A top House Democratic aide would not comment on whether Pelosi and party leaders had pressed Omar to issue her latest statement.

This week's flareup involving Omar, 38, was the most recent instance in which she has clashed with fellow Democrats over the Middle East. Two months after she arrived in Congress in 2019, the House approved a resolution condemning anti-Semitism and other forms of bigotry — without mentioning her — after she made remarks that critics said accused Israel supporters of having dual allegiances.

The latest confrontation between Omar, a Muslim-American born in Somalia, and fellow Democrats began when she tweeted a Monday exchange with Secretary of State Antony Blinken in a video conference in which she called for justice “for all victims of crimes against humanity.”

In remarks that drew the most attention, she said, “We have seen unthinkable atrocities committed by the U.S., Hamas, Israel, Afghanistan, and the Taliban. I asked @SecBlinken where people are supposed to go for justice.”

Late Wednesday, Rep. Brad Schneider, D-Ill., and 11 other Jewish House Democrats issued a statement labeling those remarks offensive and misguided. They said she should “clarify” what she meant.

“Ignoring the differences between democracies governed by the rule of law and contemptible organizations that engage in terrorism at best discredits one’s intended argument and at worst reflects deep-seated prejudice,” they wrote.

They said that while the U.S. and Israel are “imperfect” and merit occasional criticism, “False equivalencies give cover to terrorist groups.”

On Thursday, Omar tweeted that it was “shameful” that fellow Democrats who sometimes seek her support on issues didn’t ask her for an explanation by simply calling her. “The islamophobic tropes in this statement are offensive. The constant harassment & silencing from the signers of this letter is unbearable,” she wrote.

She also wrote, “Every time I speak out on human rights I am inundated with death threats.” She posted an excerpt of an expletive-laden voice mail she said she’d just received with a caller saying he hopes she gets “what’s coming for you.”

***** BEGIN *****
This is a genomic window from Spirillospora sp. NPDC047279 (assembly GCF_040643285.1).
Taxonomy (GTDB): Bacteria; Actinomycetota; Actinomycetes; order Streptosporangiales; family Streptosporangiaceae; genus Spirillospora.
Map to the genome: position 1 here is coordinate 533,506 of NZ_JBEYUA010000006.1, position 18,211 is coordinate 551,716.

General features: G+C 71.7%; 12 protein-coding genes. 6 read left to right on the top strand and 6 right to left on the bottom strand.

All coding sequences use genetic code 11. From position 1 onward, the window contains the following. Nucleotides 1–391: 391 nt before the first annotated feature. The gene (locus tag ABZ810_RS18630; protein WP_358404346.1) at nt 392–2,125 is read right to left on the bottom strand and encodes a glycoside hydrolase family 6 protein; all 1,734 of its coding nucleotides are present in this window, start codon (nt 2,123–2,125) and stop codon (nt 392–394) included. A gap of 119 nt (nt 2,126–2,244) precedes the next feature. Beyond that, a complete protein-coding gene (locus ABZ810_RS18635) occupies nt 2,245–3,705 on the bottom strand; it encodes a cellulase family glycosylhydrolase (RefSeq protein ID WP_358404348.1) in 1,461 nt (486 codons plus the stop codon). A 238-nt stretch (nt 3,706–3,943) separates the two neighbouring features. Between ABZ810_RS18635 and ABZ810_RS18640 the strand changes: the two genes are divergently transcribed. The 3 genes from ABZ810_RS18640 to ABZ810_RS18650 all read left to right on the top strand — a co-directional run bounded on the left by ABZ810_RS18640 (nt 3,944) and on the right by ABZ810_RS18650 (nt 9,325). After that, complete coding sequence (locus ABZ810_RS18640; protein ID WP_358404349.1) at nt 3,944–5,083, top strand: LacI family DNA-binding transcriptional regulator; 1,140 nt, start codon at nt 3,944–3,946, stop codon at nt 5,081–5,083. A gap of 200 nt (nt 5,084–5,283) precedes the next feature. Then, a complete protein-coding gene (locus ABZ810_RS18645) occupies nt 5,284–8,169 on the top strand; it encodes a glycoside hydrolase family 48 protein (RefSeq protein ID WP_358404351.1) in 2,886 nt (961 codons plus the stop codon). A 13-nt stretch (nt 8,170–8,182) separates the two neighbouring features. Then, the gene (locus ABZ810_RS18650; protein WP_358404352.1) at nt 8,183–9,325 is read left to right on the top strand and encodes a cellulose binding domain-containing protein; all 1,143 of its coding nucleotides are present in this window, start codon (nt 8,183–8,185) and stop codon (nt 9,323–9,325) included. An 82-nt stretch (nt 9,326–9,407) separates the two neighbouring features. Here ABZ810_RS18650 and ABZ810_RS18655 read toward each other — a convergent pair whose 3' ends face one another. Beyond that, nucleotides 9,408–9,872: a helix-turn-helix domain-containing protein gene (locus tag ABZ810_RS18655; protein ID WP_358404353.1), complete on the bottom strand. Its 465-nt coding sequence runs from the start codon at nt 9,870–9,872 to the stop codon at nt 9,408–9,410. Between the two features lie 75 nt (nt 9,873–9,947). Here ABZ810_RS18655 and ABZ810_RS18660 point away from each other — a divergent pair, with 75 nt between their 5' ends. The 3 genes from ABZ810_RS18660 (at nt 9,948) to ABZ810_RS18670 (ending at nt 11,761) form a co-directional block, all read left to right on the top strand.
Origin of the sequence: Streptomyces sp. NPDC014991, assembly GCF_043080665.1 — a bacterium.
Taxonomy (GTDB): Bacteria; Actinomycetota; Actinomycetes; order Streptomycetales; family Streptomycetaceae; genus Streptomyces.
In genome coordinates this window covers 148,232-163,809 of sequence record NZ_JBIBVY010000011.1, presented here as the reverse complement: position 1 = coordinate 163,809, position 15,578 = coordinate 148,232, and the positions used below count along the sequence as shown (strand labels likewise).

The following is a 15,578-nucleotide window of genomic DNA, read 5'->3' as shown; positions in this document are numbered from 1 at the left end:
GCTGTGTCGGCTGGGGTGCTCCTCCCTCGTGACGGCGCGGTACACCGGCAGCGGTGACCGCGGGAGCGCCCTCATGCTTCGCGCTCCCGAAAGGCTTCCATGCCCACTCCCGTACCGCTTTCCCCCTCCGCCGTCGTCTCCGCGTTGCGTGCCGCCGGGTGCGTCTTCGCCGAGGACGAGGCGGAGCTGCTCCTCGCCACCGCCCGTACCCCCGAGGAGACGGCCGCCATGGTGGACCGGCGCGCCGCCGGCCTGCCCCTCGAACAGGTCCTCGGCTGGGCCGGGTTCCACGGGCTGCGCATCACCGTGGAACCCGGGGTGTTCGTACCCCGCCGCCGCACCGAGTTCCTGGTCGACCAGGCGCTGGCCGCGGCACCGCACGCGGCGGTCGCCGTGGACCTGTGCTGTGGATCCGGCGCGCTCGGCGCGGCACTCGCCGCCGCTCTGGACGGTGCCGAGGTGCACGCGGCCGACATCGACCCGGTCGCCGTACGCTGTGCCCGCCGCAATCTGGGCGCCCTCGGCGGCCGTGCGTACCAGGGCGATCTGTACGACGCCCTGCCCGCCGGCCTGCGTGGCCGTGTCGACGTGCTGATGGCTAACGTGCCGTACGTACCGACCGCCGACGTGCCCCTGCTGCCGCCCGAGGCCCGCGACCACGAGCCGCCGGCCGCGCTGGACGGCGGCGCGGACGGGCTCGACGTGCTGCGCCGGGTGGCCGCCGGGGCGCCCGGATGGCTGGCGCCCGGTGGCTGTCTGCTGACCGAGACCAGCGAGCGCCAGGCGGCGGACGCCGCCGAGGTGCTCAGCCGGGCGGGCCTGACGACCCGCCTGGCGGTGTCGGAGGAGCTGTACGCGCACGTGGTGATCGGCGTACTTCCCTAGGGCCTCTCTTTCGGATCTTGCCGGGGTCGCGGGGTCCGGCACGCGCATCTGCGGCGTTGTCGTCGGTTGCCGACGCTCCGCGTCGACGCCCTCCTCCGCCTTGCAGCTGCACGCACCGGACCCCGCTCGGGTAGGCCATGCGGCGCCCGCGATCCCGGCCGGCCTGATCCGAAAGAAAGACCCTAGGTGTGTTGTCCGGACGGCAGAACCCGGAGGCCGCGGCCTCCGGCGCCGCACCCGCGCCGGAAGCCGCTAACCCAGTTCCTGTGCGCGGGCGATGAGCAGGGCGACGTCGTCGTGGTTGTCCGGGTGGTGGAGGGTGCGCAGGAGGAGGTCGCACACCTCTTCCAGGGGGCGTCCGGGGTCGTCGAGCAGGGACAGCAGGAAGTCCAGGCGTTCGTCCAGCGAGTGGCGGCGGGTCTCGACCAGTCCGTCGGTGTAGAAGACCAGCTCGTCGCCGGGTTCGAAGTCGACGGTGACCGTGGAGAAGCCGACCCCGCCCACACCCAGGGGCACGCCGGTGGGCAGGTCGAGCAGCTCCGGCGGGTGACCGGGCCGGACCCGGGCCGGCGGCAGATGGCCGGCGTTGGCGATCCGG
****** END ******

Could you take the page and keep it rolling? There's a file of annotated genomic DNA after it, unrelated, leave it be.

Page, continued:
She also said her comments did not reflect prejudice and cited an International Criminal Court investigation of the recent fighting between Israel and Hamas. “You might try to undermine these investigations or deny justice to their victims but history has thought us that the truth can’t be hidden or silenced forever,” she wrote.

In her later statement, Omar said her conversation with Blinken "was about accountability for specific incidents regarding those ICC cases, not a moral comparison between Hamas and the Taliban and the U.S. and Israel. I was in no way equating terrorist organizations with democratic countries with well-established judicial systems.”

Schneider tweeted he was pleased with that comment, adding, “I hope all can avoid such offhanded statements in the future.”

Yet, underscoring the party’s split, Reps. Rashida Tlaib of Michigan and Cori Bush of Missouri also tweeted support for Omar. In 2018, Tlaib and Omar became the first Muslim women elected to Congress.

Tlaib said Democratic leadership “should be ashamed of its relentless, exclusive tone policing of Congresswomen of color.”

Bush said she expects criticism from Republicans, but it was “especially hurtful” that Omar was facing backlash from Democrats. “We’re your colleagues,” she tweeted. “Talk to us directly. Enough with the anti-Blackness and Islamophobia.”

Copyright 2021 The Associated Press. All rights reserved. This material may not be published, broadcast, rewritten or redistributed without permission.